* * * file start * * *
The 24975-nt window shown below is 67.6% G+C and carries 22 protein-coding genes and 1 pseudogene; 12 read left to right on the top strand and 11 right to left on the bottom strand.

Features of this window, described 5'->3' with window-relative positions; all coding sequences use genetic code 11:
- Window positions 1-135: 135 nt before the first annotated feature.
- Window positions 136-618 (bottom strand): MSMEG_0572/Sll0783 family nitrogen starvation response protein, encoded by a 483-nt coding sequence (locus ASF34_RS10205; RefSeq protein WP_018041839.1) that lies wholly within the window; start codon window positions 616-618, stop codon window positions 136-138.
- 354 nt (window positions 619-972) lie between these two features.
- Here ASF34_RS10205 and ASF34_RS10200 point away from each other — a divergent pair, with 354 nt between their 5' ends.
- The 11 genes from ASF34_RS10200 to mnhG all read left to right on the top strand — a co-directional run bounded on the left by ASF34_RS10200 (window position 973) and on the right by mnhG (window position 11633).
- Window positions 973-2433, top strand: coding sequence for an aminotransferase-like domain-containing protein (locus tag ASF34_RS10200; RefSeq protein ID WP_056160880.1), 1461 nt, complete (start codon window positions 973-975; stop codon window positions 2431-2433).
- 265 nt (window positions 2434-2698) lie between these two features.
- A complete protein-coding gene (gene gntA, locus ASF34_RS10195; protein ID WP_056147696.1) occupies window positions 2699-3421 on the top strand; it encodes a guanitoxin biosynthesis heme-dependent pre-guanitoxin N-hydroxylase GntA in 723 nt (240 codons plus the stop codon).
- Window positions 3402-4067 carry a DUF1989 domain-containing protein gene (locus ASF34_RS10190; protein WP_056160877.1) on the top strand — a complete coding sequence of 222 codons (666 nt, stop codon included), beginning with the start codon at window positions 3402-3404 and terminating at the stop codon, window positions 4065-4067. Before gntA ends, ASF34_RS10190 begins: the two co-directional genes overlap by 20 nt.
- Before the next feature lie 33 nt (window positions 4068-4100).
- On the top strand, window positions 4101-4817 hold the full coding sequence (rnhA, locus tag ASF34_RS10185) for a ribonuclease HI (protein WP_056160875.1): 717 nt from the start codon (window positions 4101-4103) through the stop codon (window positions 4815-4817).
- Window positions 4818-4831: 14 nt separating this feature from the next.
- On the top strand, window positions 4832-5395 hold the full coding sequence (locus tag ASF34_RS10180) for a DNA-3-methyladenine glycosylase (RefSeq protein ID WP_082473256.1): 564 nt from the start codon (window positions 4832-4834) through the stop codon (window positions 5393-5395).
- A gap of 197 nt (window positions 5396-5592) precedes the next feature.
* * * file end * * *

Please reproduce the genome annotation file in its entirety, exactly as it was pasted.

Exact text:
The 24975-nt window shown below is 67.6% G+C and carries 22 protein-coding genes and 1 pseudogene; 12 read left to right on the top strand and 11 right to left on the bottom strand.

Features of this window, described 5'->3' with window-relative positions; all coding sequences use genetic code 11:
- Window positions 1-135: 135 nt before the first annotated feature.
- Window positions 136-618 (bottom strand): MSMEG_0572/Sll0783 family nitrogen starvation response protein, encoded by a 483-nt coding sequence (locus ASF34_RS10205; RefSeq protein WP_018041839.1) that lies wholly within the window; start codon window positions 616-618, stop codon window positions 136-138.
- 354 nt (window positions 619-972) lie between these two features.
- Here ASF34_RS10205 and ASF34_RS10200 point away from each other — a divergent pair, with 354 nt between their 5' ends.
- The 11 genes from ASF34_RS10200 to mnhG all read left to right on the top strand — a co-directional run bounded on the left by ASF34_RS10200 (window position 973) and on the right by mnhG (window position 11633).
- Window positions 973-2433, top strand: coding sequence for an aminotransferase-like domain-containing protein (locus tag ASF34_RS10200; RefSeq protein ID WP_056160880.1), 1461 nt, complete (start codon window positions 973-975; stop codon window positions 2431-2433).
- 265 nt (window positions 2434-2698) lie between these two features.
- A complete protein-coding gene (gene gntA, locus ASF34_RS10195; protein ID WP_056147696.1) occupies window positions 2699-3421 on the top strand; it encodes a guanitoxin biosynthesis heme-dependent pre-guanitoxin N-hydroxylase GntA in 723 nt (240 codons plus the stop codon).
- Window positions 3402-4067 carry a DUF1989 domain-containing protein gene (locus ASF34_RS10190; protein WP_056160877.1) on the top strand — a complete coding sequence of 222 codons (666 nt, stop codon included), beginning with the start codon at window positions 3402-3404 and terminating at the stop codon, window positions 4065-4067. Before gntA ends, ASF34_RS10190 begins: the two co-directional genes overlap by 20 nt.
- Before the next feature lie 33 nt (window positions 4068-4100).
- On the top strand, window positions 4101-4817 hold the full coding sequence (rnhA, locus tag ASF34_RS10185) for a ribonuclease HI (protein WP_056160875.1): 717 nt from the start codon (window positions 4101-4103) through the stop codon (window positions 4815-4817).
- Window positions 4818-4831: 14 nt separating this feature from the next.
- On the top strand, window positions 4832-5395 hold the full coding sequence (locus tag ASF34_RS10180) for a DNA-3-methyladenine glycosylase (RefSeq protein ID WP_082473256.1): 564 nt from the start codon (window positions 4832-4834) through the stop codon (window positions 5393-5395).
- A gap of 197 nt (window positions 5396-5592) precedes the next feature.